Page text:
Published on Academy of American Poets (https://poets.org)


Break of Day

Tis true, 'tis day; what though it be?
O wilt thou therefore rise from me?
Why should we rise, because 'tis light?
Did we lie down, because 'twas night?
Love, which in spite of darkness brought us hither,
Should in despite of light keep us together.

Light hath no tongue, but is all eye;
If it could speak as well as spy,
This were the worst that it could say,
That being well, I fain would stay,
And that I loved my heart and honor so,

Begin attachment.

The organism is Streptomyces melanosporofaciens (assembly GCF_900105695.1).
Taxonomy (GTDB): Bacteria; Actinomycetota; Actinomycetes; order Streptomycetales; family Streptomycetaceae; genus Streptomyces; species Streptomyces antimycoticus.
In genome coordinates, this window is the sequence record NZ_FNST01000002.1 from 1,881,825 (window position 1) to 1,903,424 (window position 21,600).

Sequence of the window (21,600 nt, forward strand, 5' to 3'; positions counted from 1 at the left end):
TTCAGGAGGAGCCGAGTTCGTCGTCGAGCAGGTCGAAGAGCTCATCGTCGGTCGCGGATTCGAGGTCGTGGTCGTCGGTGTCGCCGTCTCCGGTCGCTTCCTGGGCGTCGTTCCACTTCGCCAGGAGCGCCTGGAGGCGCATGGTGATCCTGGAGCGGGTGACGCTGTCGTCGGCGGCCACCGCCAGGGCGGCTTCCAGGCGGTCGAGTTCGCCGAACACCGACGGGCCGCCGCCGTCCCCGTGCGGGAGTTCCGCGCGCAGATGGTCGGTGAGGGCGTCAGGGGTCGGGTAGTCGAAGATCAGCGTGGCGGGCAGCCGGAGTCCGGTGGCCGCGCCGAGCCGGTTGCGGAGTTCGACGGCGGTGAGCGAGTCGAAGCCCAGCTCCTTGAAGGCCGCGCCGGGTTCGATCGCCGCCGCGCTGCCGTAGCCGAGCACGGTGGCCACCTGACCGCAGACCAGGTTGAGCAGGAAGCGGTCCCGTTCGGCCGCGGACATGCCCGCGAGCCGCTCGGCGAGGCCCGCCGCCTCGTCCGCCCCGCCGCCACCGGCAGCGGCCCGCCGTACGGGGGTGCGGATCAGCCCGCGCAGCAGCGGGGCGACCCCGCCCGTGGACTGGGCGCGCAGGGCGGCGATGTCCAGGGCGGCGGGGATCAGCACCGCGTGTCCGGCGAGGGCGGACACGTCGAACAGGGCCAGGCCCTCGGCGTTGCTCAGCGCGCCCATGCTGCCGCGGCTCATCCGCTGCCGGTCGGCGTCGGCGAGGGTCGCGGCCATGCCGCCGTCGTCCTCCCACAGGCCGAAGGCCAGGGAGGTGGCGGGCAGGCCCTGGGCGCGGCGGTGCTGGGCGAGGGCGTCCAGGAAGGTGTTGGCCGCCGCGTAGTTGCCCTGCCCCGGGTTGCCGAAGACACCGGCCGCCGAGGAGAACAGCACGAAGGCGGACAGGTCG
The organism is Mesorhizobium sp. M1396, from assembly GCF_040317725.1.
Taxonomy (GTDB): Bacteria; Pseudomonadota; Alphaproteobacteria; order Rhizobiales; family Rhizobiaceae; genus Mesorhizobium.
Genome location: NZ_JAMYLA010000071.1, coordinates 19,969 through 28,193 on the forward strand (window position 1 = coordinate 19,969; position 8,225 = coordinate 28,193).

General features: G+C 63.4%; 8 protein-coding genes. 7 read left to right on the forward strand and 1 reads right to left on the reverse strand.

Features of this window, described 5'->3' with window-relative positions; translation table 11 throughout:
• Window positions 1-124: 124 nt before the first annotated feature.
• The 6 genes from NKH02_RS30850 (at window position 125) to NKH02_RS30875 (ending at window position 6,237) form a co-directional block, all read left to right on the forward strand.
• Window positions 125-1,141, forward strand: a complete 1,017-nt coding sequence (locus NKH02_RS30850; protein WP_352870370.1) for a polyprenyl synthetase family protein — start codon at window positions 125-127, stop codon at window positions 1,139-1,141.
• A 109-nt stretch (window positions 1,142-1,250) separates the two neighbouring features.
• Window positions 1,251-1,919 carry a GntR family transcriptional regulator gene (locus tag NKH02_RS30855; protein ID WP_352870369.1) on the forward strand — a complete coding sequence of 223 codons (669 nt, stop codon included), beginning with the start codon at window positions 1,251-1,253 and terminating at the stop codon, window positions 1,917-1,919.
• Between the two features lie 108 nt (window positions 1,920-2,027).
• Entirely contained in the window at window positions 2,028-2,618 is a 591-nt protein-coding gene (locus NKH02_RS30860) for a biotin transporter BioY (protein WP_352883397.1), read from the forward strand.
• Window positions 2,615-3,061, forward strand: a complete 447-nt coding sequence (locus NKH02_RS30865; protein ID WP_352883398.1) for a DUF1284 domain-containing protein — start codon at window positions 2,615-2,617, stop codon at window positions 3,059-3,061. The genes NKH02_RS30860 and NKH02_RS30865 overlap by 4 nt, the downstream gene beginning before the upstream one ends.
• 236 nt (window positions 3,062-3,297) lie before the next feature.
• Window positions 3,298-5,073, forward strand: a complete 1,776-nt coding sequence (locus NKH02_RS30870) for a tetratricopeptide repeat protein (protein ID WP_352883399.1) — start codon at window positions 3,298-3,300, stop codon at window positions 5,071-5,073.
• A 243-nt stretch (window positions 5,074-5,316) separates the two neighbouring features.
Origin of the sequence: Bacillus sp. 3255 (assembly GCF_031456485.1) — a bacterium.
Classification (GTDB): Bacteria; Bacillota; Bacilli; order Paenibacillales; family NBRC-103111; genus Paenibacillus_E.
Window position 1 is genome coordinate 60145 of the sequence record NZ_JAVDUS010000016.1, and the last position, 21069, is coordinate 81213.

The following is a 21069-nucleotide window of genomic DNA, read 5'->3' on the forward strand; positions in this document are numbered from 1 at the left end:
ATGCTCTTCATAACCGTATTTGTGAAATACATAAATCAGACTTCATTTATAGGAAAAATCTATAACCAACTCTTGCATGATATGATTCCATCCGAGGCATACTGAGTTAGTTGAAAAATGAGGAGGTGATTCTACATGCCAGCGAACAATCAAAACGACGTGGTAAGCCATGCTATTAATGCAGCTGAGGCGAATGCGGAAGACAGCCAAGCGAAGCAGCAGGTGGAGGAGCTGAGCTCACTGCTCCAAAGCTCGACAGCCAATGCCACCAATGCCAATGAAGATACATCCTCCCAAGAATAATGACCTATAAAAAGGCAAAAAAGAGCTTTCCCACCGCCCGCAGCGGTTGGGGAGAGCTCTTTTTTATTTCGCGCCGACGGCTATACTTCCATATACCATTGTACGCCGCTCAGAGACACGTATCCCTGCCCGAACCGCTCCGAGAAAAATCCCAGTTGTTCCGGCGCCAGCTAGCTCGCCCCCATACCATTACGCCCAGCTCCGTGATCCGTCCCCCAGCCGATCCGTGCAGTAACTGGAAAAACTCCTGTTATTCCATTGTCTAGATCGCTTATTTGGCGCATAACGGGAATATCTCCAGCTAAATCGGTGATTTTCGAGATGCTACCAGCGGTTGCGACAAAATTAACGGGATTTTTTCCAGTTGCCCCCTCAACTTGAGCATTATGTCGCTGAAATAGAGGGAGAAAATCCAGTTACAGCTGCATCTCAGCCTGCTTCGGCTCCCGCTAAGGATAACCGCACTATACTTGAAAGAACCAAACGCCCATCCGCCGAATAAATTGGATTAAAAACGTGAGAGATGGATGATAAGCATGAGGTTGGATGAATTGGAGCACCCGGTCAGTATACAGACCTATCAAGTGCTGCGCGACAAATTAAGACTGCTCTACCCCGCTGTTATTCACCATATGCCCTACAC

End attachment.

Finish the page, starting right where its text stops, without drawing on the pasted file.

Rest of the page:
That I would not from him, that had them, go.

Must business thee from hence remove?
O, that's the worst disease of love.
The poor, the foul, the false, love can
Admit, but not the busied man.
He which hath business, and makes love, doth do
Such wrong, as when a married man doth woo.

Credit


This poem is in the public domain.

Author


John Donne

The poet John Donne is known as the founder of the Metaphysical Poets, which included George Herbert and Andrew Marvell, among others.

Date Published: 1612-01-01

Source URL: https://poets.org/poem/break-day